With elbows resting on a rustic windowsill on a farm in France’s Dordogne, I lost track of time watching Denis grab an endless line of geese one at a time in a kind of peaceful, mesmerizing trance, filling them with corn. Like his father and his father and his father, Denis spends five hours a day, every day, all year long sitting in a barn on a rolling stool with a machine that looks like a giant vacuum cleaner filled with corn, surrounded by geese.
He rhythmically grabs a goose by the neck, pulls him under his leg and stretches him up, sliding the tube down to the belly and fills it with corn. He pulls the trigger to squirt the corn, slowly slides the tube up the neck and out, holds the beak shut for a few seconds, lets that goose go and grabs the next.
When I told friends we planned to film geese being force-fed — the traditional way they fatten the livers to make foie gras, the prized delicacy in France’s Dordogne region — many expressed disgust and even thought I was wrong to show it on TV. There are actually people who want to boycott French foie gras for what they consider inhumane treatment of the geese. That’s why I was on Denis’ goose farm…to learn more about le gavage (as the force-feeding process is called).
Elevage du Bouyssou, a big, homey goose farm a short drive from Sarlat, is run by a Denis and Nathalie Mazet. The geese are filled with corn three times a day for the last month of their lives. They have expandable livers and no gag reflex, so the corn stays there, gradually settling as it’s digested, making room for the next visit from Denis and his corn gun.
Watching Denis work, I wondered what a life like that would be…actually knowing an endless cycle of all those geese. Did geese populate his dreams? How did it affect his relations with his wife?
While Denis squirts corn, Nathalie meets tourists — mostly French families — who show up each evening at six to see how their beloved foie gras is made. The groups stroll the idyllic farm as Nathalie explains how they raise a thousand geese a year. She stresses that the key to top-quality foie gras is happy geese raised on quality food in an unstressed environment. They need quality corn and the same feeder.
I join the group as we un-force-feed the baby geese. We stroll into the grassy back lot where the older geese run free — backlit by the low, early-evening sun, they look like a Muesli commercial (perfectly fulfilling my goose dream for the TV show).
Two geese are humping. I can’t help but notice the boy yanking feathers off the back of the girl’s head as he (I suppose) enjoys his orgasm. Nathalie said she can tell which girls are getting any action by the bald spots on the backs of their heads. There’s plenty of action, as about half the birds in the yard sported the souvenir — that fowl equivalent of wife-beating — that comes with a roll in the hay.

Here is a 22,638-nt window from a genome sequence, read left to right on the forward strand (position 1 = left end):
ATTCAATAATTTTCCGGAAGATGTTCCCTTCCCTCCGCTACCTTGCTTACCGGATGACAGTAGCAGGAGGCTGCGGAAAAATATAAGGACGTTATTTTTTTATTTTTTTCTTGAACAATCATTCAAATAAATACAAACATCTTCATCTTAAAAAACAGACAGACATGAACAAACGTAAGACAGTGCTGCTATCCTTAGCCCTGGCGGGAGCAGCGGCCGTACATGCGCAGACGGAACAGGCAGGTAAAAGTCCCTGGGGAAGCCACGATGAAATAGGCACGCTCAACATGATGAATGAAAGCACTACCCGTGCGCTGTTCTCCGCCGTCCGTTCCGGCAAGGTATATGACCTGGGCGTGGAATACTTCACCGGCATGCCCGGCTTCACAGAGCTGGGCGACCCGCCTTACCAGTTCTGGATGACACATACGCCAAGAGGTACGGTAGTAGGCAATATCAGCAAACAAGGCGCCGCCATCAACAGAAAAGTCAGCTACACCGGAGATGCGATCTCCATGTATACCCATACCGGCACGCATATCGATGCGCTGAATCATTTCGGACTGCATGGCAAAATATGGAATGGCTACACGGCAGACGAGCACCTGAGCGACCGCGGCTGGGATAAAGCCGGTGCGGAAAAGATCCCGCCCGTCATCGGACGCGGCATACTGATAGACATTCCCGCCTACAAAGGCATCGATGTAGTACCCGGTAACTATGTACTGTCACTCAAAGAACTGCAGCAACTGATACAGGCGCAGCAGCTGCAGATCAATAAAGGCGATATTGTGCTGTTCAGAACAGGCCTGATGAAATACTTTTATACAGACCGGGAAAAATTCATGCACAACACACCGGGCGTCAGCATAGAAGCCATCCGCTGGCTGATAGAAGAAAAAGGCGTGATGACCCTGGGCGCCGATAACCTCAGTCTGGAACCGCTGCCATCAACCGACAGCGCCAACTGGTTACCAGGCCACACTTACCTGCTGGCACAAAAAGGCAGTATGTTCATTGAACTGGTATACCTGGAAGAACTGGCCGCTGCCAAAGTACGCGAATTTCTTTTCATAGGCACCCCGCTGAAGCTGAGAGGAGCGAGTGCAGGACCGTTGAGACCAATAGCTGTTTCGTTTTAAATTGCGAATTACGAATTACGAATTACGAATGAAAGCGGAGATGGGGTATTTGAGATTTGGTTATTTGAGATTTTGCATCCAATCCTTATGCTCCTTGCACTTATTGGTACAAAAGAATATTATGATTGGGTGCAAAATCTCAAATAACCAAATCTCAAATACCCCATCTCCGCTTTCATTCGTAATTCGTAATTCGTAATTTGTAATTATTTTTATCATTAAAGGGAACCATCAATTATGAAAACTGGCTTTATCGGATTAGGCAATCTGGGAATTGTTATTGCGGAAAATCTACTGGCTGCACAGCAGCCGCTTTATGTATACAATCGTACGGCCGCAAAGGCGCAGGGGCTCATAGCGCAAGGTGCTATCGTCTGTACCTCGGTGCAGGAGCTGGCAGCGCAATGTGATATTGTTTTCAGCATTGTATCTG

The Mazets sell everything but the head and feet. The down feathers only net about 30 cents a goose. The serious money is in the livers. A normal liver weighs a quarter-pound. When done with the force-feeding process, the liver weighs about two pounds. (With a thousand geese, they produce a ton of foie gras annually. Nathalie said, “Barely enough to support one family.”)
These geese actually have a special shape — like they’re waddling around with a full diaper under their feathers. Just the sight of this shape — which is a sales icon in shops throughout the Dordogne — is enough to make visiting English travelers (who come here in droves for the foie gras) salivate.
Why the Dordogne? It’s on the geese migratory path. Ages ago, locals here caught geese on their migration, livers enlarged for the long journey (like traveling with a topped-off gas tank). As French are inclined to do, they ate the innards, found them extra-tasty and decided to produce their own. Those first French foie gras farmers didn’t know it, but the technique of keeping geese and enlarging the livers for human consumption goes back to ancient Egyptian times.
Nathalie, like other French enthusiasts of le gavage, says that while their animals are calm, in no pain and are designed to take in food this manner, American farm animals are typically kept in little boxes and fed chemicals and hormones to get fat. Most battery chickens in the US live less than two months and are plumped with hormones. Her geese are free-range and live six months.
Dordogne geese live lives at least as comfy as other farm animals (that people so upset with the foie gras process have no problem eating) and are slaughtered as humanely as any non-human can expect in this food-chain existence.
Some people raise geese as a hobby. On a different farm I met Cyril, a retired Parisian realtor. His dream: To live his golden years in the Dordogne region with a little barn full of geese to force-feed. He claims to “speak goose” and will feed his geese any time…just drop by, so I added him to our guidebook.
After a few days in the Dordogne, where farmers in the markets are evangelical about their foie gras and constantly passing out little goose-liver sandwiches — and where every meal seems to start with a foie-gras course — I always leave with strong need for foie gras detox.